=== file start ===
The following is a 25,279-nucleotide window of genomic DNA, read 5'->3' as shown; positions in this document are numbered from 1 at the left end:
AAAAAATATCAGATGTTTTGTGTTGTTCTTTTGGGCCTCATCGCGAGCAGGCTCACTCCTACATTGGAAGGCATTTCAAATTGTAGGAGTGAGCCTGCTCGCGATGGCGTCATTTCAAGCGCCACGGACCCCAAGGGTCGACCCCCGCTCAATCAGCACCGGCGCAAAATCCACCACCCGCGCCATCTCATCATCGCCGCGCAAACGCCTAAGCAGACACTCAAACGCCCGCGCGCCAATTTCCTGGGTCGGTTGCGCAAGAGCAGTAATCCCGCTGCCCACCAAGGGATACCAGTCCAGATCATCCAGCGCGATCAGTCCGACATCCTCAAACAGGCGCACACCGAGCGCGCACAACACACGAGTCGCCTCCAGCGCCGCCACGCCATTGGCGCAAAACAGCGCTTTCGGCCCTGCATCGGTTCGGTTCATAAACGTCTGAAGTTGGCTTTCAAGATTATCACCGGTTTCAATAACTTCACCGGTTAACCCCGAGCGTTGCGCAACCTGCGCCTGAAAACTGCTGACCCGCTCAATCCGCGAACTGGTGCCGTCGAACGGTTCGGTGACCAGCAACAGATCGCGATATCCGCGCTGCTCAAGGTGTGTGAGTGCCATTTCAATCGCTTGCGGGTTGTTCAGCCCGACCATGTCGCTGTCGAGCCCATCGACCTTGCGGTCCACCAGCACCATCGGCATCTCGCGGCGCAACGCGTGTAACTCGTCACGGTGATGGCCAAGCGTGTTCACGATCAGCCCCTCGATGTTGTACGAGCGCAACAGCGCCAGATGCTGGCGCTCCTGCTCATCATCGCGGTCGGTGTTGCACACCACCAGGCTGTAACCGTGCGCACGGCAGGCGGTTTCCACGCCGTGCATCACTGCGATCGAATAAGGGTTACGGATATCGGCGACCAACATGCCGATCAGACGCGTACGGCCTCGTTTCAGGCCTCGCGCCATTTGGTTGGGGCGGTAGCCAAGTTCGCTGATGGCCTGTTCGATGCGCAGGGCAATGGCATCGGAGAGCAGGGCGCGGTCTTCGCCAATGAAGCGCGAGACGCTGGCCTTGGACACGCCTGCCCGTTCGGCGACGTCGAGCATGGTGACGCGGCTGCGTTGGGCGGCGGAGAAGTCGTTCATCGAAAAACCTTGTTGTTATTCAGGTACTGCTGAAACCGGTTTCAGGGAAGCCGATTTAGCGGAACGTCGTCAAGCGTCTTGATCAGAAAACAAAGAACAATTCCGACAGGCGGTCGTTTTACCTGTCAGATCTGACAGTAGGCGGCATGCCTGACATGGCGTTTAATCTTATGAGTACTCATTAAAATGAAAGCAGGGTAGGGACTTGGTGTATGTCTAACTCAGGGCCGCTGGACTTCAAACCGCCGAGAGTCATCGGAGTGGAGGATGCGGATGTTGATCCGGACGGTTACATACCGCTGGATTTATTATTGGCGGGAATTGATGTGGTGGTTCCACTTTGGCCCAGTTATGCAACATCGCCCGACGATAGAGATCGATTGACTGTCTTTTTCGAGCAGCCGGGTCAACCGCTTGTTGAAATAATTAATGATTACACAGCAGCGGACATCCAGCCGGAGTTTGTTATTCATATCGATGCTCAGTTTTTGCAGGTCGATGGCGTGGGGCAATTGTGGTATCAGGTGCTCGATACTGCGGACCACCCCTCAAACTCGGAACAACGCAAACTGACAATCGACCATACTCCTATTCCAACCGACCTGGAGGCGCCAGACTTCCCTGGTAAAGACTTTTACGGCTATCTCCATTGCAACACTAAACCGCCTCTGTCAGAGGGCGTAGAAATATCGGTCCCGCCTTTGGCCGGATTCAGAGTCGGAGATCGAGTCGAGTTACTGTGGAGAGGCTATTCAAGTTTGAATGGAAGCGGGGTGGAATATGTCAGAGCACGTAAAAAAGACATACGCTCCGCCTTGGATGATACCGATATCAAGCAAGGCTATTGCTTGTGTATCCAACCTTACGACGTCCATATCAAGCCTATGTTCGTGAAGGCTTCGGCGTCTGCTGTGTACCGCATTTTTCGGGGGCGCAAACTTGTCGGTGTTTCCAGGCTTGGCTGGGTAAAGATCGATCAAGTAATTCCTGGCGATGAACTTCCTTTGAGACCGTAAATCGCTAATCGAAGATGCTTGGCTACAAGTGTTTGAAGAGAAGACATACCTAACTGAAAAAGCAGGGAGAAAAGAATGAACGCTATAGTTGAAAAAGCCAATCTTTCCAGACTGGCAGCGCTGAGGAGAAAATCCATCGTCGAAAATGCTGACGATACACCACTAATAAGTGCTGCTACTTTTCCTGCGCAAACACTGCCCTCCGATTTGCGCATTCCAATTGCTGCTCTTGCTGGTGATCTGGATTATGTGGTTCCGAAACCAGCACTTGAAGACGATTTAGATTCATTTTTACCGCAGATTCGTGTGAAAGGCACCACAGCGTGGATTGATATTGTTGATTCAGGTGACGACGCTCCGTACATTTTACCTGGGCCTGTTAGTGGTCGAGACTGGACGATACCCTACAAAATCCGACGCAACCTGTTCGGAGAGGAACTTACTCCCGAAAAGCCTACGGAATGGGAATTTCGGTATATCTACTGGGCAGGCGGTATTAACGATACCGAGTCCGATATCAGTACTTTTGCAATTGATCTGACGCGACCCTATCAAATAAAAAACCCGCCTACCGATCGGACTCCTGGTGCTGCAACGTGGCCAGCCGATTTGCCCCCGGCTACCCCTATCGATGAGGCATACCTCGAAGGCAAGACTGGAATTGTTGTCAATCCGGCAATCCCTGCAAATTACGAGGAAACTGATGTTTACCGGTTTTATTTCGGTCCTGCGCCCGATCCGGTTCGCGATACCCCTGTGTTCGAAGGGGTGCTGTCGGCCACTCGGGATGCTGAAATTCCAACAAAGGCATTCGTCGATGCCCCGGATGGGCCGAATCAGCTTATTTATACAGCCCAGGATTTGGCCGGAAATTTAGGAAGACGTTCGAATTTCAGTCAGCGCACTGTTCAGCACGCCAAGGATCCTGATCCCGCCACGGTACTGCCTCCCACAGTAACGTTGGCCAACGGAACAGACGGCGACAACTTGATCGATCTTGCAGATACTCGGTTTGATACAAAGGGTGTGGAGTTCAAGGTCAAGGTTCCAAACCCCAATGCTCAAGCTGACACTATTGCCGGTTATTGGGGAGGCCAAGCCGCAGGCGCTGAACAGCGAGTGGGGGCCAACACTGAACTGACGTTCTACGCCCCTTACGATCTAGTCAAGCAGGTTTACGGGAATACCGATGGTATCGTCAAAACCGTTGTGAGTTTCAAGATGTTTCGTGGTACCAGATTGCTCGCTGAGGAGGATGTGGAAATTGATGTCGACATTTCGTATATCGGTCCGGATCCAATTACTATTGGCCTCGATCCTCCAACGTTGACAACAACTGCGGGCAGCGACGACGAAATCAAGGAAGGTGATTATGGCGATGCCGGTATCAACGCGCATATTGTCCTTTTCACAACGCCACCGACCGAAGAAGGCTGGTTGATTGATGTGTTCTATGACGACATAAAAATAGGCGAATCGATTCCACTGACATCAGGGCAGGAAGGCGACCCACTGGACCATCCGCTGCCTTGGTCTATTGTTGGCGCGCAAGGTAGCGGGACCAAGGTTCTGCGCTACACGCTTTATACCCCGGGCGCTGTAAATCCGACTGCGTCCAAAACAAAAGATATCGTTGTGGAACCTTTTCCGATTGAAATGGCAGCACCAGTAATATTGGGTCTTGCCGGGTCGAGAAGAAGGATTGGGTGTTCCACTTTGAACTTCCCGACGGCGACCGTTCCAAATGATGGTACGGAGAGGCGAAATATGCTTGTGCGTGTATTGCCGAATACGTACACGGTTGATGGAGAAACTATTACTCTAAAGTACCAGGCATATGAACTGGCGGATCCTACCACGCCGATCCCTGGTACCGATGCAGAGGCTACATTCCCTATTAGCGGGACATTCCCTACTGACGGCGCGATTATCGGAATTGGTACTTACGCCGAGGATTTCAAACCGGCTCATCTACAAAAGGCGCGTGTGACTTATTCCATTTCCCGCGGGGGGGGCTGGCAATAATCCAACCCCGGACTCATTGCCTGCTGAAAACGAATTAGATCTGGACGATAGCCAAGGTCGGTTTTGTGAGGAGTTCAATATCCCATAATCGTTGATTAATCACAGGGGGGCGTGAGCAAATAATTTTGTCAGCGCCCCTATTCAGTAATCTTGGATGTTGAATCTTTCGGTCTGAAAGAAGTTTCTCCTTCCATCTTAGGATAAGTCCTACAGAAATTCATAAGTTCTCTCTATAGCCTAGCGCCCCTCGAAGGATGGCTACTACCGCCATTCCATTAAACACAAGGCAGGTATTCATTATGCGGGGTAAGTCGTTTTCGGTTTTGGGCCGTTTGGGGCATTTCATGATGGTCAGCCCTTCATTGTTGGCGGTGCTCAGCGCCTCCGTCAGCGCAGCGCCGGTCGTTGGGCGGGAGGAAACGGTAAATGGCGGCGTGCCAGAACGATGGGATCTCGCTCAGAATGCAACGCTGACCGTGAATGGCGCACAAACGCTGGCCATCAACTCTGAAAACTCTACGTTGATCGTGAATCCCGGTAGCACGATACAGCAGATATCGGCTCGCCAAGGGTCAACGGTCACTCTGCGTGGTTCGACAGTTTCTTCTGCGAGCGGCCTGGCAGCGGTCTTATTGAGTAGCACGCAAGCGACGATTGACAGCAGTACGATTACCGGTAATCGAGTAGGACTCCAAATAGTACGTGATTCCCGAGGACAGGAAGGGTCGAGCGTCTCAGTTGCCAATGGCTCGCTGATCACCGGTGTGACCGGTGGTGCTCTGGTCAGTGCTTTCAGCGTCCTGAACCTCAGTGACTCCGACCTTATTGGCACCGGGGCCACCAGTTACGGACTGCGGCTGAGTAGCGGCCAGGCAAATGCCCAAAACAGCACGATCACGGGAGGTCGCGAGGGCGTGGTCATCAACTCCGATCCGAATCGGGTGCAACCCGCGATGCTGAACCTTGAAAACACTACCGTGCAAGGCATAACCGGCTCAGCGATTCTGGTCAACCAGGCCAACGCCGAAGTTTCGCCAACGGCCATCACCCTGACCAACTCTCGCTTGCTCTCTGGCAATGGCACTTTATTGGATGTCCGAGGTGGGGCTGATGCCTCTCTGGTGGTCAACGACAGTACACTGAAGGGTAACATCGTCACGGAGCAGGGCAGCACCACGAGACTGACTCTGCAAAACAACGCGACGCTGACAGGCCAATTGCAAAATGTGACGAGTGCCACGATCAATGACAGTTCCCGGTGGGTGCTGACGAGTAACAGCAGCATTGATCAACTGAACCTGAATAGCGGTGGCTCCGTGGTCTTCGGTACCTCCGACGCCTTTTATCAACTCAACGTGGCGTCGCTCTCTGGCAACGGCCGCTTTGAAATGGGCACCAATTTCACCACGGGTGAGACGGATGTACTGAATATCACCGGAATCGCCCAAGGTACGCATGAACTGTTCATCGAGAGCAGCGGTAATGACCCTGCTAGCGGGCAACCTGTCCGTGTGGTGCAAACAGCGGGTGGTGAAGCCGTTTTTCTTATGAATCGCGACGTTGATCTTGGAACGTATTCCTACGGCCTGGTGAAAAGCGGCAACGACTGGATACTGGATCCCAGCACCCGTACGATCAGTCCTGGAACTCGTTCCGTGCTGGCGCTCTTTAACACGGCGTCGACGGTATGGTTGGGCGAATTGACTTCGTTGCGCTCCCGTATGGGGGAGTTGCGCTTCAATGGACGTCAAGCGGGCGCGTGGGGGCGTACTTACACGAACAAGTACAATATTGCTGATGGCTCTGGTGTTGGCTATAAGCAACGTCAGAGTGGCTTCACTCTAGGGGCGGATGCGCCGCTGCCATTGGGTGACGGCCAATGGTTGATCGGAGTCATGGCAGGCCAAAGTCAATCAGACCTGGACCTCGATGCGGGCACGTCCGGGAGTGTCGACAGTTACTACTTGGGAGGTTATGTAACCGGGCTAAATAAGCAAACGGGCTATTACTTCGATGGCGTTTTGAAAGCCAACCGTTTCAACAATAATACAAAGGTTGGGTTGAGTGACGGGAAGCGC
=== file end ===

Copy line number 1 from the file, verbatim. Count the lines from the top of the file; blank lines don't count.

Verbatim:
The following is a 25,279-nucleotide window of genomic DNA, read 5'->3' as shown; positions in this document are numbered from 1 at the left end: